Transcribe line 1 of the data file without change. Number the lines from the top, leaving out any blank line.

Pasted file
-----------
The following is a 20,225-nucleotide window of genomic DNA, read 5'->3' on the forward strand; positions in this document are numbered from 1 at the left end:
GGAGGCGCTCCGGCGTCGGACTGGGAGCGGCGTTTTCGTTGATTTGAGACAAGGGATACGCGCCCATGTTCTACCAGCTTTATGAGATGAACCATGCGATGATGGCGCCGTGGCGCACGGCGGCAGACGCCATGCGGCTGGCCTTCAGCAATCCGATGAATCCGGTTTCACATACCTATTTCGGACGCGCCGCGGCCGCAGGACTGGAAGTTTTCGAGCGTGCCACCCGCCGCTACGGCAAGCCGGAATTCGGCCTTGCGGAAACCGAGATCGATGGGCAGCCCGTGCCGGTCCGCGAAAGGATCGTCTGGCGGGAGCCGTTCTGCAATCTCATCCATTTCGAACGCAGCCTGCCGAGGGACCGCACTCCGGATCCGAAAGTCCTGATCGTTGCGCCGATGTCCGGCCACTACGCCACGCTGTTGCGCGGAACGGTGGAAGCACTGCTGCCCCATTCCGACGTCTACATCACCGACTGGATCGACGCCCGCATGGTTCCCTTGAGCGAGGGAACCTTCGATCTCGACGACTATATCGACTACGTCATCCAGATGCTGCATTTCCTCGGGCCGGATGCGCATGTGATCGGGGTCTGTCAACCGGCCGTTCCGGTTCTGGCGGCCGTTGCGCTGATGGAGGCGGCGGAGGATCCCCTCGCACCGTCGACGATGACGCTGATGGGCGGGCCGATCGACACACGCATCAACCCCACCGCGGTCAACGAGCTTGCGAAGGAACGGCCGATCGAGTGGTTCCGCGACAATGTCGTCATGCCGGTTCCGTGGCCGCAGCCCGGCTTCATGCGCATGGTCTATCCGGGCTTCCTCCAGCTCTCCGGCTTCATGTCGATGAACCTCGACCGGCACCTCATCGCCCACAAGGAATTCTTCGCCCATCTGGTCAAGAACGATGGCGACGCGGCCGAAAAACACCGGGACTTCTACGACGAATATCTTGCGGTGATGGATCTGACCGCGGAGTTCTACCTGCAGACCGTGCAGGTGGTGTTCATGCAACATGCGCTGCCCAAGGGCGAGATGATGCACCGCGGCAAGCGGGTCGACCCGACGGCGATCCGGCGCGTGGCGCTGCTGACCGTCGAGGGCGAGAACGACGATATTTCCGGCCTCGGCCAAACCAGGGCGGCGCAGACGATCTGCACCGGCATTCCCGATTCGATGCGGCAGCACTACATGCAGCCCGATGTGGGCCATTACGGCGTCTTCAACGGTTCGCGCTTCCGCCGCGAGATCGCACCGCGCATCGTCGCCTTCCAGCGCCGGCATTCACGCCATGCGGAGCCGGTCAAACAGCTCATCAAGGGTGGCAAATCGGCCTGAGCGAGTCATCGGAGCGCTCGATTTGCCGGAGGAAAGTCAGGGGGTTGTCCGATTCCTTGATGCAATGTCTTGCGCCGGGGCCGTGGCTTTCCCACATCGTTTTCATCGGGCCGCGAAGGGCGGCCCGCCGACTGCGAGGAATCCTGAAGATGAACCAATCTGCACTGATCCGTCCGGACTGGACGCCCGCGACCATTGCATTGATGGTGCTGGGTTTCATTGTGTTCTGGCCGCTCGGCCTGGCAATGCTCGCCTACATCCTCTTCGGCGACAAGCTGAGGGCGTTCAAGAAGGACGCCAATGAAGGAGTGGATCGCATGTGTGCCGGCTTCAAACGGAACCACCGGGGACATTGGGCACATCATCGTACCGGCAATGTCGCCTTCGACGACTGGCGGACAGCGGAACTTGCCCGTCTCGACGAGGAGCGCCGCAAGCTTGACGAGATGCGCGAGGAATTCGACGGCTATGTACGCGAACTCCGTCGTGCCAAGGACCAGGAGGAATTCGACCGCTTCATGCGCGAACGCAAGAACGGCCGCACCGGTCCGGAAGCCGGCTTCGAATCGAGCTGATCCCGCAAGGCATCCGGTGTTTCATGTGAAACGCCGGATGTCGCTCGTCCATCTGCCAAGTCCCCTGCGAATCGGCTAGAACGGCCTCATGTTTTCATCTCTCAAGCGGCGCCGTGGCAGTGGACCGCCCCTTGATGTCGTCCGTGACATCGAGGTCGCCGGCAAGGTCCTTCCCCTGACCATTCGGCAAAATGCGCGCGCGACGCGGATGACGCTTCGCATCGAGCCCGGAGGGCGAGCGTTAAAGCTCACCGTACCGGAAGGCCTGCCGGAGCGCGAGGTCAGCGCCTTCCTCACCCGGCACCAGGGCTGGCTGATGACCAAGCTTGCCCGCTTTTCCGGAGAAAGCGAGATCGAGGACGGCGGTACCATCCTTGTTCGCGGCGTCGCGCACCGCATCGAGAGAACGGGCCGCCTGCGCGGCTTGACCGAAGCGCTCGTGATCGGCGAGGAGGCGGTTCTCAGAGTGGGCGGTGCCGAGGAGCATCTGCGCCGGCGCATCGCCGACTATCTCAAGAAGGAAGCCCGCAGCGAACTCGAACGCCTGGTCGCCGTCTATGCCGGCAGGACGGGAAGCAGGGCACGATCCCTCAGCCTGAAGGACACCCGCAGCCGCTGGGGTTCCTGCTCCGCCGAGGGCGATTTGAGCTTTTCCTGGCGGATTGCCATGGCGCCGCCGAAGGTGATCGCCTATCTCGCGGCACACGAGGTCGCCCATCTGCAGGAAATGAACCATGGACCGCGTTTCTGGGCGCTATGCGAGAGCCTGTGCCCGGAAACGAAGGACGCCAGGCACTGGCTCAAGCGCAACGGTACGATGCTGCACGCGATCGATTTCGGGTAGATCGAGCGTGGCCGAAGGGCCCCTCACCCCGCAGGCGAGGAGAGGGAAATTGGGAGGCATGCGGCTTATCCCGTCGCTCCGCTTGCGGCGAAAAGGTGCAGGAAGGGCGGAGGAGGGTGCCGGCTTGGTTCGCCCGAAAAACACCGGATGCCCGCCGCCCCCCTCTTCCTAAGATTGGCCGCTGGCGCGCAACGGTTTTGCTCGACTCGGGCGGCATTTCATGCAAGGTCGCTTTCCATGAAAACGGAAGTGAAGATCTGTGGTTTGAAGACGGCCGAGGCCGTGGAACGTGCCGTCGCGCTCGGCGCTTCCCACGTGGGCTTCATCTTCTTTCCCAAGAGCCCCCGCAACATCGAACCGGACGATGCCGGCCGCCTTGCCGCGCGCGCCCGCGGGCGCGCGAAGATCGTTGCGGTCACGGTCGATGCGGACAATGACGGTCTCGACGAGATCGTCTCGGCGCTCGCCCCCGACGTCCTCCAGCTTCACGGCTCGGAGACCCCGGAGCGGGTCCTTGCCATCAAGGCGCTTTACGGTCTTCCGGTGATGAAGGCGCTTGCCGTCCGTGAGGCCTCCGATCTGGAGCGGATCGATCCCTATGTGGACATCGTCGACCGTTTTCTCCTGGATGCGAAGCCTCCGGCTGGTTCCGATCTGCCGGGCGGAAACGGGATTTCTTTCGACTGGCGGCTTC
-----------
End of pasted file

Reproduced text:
The following is a 20,225-nucleotide window of genomic DNA, read 5'->3' on the forward strand; positions in this document are numbered from 1 at the left end: